So one is, you know, we know Iran arms Hamas. We know Iran funds Hamas. We know Iran trains Hamas. So Hamas has greater capacity. Iran deserves credit or blame for that. And in some ways, this is almost an ideal outcome for Iran, where right now the discourse in the region has changed fundamentally. You know, several years ago it was: Are you on the side of the Syrian people or this illegitimate regime and their Iranian backers, right? And now it’s: Are you on the side of the evil United States and its puppet Israeli government as they slaughter thousands of Palestinians? And that’s the discourse that Iran wants in the region. It’s a way of hitting Israel without Iran itself being, I’ll say, particularly vulnerable to a massive Israeli or U.S. response. And Iran has kind of multiple types of proxies it works with, some of which, like Hezbollah, you know, they’re bound at the hip, but others where it simply scatters money and resources and says, you know, go do bad things that we – that we agree on. And Hamas is a good example of this paying off. And it benefits Iran politically to be able to say, look, we’re the ones clearly on the side of this group, while all these other Arab regimes, they’re on the side of Israel.

Ms. Harding: Yeah.

Mr. Leiter: I agree with everything you said but one piece that –

Ms. Harding: Oh, there we found it. We found the thing you guys disagree about. There you go.

Dr. Byman: Exactly.

Mr. Leiter: Exactly. The one piece that the Iranians, I think, want and now will not get is a relaxing of U.S./Western sanctions related to their nuclear capabilities. The Biden administration has really tried to keep the nuclear issue separate from the terrorism issues and material support issues. That path is dead.

Dr. Byman: That’s fair.

Mr. Leiter: No American administration for the next 10 years, absent massive political change in Iran, is going to have the desire, the political wherewithal, in my view, to advance those talks. So on that front, Iran is also a big loser. I think they probably figured, it’s OK; it’s worth it. But that path is gone.

Dr. Byman: That’s fair.

Ms. Harding: I am looking forward to the after action and seeing if we had any indication of what those conversations between the Iranians and Hamas and Hezbollah actually looked like, where Hamas was saying: Well, we would like X number of drone pieces. And Iran says: What for? And they say: Don’t you worry about that; we’ll handle that. And Iran says: Maybe it’s best that we don’t know. (Laughs.) You know, I could picture that kind of conversation being the way that this played out. But you know, we’ll – I guess we’ll see in history.

Mr. Leiter: And as you know, being a very astute academic and practitioner, it’s pretty incredible after an attack what you could piece together, what has fallen on the floor. Whether it – again, the classic work, Roberta Wohlstetter on Pearl Harbor, and everything’s there; to a great extent the 9/11 commission report; it will be there. And I think the Israelis are going to look at it.

My guess is, also, just – I don’t know anything; I have not been briefed. But the reaction of the U.S. officials suggests to me – because we, of course, also listen to Iranian and Hezbollah discussions, perhaps not always as effectively as the Israelis but we do – my guess is that we saw surprise on the part of the Iranians and Hezbollah. And that is often – unless people are really good actors, you have a good sense of the knowledge when you’re listening and they say: Wait, what just happened; turn on CNN and watch; and they’re shocked by it, too.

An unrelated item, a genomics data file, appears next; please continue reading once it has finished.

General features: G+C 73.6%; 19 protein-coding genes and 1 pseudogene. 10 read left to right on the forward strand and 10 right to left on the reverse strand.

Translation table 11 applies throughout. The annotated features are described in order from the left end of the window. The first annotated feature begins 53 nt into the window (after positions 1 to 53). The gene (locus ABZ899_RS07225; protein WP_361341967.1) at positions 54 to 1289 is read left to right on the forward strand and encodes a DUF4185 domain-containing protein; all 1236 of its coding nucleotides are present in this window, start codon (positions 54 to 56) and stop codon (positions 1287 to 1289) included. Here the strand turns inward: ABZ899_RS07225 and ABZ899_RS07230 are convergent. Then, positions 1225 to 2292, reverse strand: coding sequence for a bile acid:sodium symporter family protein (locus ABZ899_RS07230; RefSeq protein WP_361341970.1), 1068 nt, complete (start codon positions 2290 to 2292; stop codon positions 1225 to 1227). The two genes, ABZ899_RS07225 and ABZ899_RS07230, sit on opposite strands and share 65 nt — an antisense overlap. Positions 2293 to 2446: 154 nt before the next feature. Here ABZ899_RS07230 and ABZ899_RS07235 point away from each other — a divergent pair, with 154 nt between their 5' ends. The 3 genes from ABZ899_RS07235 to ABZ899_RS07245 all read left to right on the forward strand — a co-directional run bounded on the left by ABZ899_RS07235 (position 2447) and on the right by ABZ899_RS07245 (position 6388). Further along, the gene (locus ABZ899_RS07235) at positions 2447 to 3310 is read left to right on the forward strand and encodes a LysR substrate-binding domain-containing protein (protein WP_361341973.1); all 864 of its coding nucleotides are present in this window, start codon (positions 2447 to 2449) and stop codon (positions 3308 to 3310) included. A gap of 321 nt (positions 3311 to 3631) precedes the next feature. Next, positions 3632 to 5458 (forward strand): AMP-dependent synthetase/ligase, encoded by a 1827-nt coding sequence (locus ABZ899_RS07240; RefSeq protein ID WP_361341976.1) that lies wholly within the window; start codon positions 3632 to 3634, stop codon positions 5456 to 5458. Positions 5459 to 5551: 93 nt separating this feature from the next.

Ms. Harding: Right.

Mr. Leiter: I can say I think we saw that in other attacks, both attacks against us but also operations we took, and got a much better sense of how potentially cooperating nations or groups were caught unaware. And my guess is that we’d have some insights from that.

Ms. Harding: Yeah. There will be no crisp, clear answer on this. It’s going to be a muddle of the previous support for a great number of years, inspiration perhaps, and then, you know, whatever happened in the days leading up to October 7th.

Mr. Leiter: And I think at least for now at this stage of the war my sense – again, Dan, Emily, you may know – I’m sure you do know better. I think at this stage of the war it’s still really important. I mean, this is not a I wonder what for, you know, after action.

This – their involvement will directly lead to some Israeli choices about retaliation. Right now it looks to be that with Hezbollah it’s stay back. We’re going to respond if you do but we’re not going in.

If they discover that Nasrallah was actively involved or if that statement had been different I think the Israeli reaction would have been kinetic similarly into Tehran. I have no doubts that if there was a strong tie the Israelis will not simply be happy with a U.N. resolution or something similar. So this has real-world consequences, going forward, about how this plays out.

Ms. Harding: Yeah. On that note, let’s look at one more what we’re calling a tactic but is really a feature – a defining feature of this conflict, and that’s the hostages. The instructions that have come out recently is that found pocket letter on some of the Hamas terrorists who were killed on the battlefield: You know, kill as many people as you can. Take as many hostages as you can.